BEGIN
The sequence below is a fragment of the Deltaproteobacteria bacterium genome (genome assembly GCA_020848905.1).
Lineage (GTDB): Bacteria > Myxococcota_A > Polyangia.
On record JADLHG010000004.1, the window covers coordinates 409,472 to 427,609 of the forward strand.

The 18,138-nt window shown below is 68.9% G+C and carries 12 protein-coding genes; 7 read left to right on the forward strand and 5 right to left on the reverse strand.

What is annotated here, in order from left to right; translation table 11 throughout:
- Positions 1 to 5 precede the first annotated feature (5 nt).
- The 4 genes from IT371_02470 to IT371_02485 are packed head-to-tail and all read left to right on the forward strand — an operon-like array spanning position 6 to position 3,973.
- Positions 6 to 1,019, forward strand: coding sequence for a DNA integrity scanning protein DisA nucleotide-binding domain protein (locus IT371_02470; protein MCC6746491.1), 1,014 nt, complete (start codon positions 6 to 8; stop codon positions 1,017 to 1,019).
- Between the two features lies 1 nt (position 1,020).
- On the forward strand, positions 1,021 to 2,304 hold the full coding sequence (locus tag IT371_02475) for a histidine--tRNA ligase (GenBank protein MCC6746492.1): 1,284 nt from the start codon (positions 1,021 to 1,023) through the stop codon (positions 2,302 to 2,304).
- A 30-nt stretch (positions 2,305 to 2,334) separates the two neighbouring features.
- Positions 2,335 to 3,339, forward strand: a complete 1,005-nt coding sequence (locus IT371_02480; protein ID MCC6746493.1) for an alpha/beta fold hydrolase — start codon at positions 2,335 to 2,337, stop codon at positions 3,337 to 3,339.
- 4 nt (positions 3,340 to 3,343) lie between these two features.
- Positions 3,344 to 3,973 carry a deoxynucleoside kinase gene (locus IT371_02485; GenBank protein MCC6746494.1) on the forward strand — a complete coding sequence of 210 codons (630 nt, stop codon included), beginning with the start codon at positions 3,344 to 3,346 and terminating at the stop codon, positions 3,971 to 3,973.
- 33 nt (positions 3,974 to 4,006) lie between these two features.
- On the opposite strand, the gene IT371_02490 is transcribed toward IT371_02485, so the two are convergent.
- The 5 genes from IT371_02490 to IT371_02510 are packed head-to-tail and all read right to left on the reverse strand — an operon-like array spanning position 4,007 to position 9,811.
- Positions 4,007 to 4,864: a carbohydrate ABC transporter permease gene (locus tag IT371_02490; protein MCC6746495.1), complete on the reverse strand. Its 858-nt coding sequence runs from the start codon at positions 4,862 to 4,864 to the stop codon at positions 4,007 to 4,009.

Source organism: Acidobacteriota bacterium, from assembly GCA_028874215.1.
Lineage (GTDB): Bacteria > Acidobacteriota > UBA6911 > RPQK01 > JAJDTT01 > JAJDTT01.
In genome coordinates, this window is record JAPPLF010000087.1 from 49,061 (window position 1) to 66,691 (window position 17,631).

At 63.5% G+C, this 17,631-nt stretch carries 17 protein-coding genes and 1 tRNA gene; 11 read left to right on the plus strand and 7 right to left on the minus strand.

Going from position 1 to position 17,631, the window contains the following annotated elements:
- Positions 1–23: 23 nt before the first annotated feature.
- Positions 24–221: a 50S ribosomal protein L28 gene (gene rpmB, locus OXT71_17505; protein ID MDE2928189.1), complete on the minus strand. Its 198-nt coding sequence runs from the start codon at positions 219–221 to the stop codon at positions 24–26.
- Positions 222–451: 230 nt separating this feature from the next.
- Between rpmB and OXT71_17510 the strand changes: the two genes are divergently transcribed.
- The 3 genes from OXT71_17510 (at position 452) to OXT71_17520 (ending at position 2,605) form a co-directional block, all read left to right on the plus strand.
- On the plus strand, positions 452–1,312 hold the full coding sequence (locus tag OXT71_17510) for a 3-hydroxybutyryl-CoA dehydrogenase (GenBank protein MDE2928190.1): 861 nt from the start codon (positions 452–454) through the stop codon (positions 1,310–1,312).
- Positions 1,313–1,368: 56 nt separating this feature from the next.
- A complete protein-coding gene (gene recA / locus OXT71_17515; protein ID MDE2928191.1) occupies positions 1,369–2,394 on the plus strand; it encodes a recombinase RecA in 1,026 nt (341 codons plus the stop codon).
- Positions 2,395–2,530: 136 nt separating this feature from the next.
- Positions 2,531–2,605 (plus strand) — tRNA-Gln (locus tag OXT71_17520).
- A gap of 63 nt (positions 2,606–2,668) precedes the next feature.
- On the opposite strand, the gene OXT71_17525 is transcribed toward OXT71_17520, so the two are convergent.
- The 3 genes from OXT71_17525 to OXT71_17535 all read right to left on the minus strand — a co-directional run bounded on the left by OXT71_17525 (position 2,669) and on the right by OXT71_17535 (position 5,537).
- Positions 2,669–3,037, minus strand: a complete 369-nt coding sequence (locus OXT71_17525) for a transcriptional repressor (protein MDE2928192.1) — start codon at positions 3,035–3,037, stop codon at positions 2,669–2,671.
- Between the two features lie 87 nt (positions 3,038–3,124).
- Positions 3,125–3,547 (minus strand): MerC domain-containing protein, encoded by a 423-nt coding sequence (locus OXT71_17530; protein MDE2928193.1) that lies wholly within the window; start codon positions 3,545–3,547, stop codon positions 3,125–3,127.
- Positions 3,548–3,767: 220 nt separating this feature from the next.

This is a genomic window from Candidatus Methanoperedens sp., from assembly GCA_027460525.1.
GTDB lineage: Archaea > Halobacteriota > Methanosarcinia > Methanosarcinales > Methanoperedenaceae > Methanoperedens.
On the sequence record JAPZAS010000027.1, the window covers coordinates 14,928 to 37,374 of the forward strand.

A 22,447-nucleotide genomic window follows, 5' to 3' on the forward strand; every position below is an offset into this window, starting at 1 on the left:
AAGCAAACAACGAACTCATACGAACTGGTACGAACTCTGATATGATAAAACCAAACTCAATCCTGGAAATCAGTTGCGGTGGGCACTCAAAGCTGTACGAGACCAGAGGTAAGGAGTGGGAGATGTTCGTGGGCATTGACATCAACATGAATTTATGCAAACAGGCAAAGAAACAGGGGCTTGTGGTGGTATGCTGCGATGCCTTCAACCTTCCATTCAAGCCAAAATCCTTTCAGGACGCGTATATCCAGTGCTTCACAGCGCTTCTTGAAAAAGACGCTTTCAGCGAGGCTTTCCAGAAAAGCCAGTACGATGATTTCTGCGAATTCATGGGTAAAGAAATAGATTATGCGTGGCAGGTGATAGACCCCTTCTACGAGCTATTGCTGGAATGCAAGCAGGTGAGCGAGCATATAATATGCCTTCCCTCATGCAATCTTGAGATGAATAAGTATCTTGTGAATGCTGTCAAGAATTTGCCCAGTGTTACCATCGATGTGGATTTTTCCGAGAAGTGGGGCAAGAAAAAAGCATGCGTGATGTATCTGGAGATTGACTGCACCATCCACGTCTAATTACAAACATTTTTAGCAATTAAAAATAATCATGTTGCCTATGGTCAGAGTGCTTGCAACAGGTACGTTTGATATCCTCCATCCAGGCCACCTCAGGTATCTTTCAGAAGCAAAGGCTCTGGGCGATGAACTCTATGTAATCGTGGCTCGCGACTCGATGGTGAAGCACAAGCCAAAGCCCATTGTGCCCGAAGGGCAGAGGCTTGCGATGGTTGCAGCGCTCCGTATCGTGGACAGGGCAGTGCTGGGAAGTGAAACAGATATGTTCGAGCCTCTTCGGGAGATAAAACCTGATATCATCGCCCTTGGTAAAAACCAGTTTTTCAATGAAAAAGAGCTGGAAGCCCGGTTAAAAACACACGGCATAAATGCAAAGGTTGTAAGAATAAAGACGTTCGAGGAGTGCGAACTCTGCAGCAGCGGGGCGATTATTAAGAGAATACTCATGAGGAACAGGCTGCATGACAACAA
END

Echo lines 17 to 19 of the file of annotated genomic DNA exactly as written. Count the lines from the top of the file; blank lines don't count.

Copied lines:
- The 5 genes from IT371_02490 to IT371_02510 are packed head-to-tail and all read right to left on the reverse strand — an operon-like array spanning position 4,007 to position 9,811.
- Positions 4,007 to 4,864: a carbohydrate ABC transporter permease gene (locus tag IT371_02490; protein MCC6746495.1), complete on the reverse strand. Its 858-nt coding sequence runs from the start codon at positions 4,862 to 4,864 to the stop codon at positions 4,007 to 4,009.

Source organism: Acidobacteriota bacterium, from assembly GCA_028874215.1.